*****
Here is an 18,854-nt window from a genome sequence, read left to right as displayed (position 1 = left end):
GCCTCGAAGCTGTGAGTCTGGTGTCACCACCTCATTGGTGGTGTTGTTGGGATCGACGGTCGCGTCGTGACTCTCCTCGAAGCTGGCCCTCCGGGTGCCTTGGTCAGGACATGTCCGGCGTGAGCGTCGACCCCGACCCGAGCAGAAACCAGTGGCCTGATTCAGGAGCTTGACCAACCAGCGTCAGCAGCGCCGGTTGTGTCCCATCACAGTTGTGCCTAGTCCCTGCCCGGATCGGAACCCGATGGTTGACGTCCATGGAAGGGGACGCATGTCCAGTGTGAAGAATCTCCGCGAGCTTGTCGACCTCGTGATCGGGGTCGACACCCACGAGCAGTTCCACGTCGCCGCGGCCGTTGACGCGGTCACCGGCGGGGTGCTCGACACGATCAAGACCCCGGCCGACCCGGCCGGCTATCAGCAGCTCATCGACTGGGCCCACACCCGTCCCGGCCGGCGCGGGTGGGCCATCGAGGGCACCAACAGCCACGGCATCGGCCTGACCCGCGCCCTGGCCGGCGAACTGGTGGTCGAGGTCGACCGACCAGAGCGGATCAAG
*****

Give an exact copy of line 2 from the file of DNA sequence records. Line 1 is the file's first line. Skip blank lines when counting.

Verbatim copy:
GCCTCGAAGCTGTGAGTCTGGTGTCACCACCTCATTGGTGGTGTTGTTGGGATCGACGGTCGCGTCGTGACTCTCCTCGAAGCTGGCCCTCCGGGTGCCTTGGTCAGGACATGTCCGGCGTGAGCGTCGACCCCGACCCGAGCAGAAACCAGTGGCCTGATTCAGGAGCTTGACCAACCAGCGTCAGCAGCGCCGGTTGTGTCCCATCACAGTTGTGCCTAGTCCCTGCCCGGATCGGAACCCGATGGTTGACGTCCATGGAAGGGGACGCATGTCCAGTGTGAAGAATCTCCGCGAGCTTGTCGACCTCGTGATCGGGGTCGACACCCACGAGCAGTTCCACGTCGCCGCGGCCGTTGACGCGGTCACCGGCGGGGTGCTCGACACGATCAAGACCCCGGCCGACCCGGCCGGCTATCAGCAGCTCATCGACTGGGCCCACACCCGTCCCGGCCGGCGCGGGTGGGCCATCGAGGGCACCAACAGCCACGGCATCGGCCTGACCCGCGCCCTGGCCGGCGAACTGGTGGTCGAGGTCGACCGACCAGAGCGGATCAAG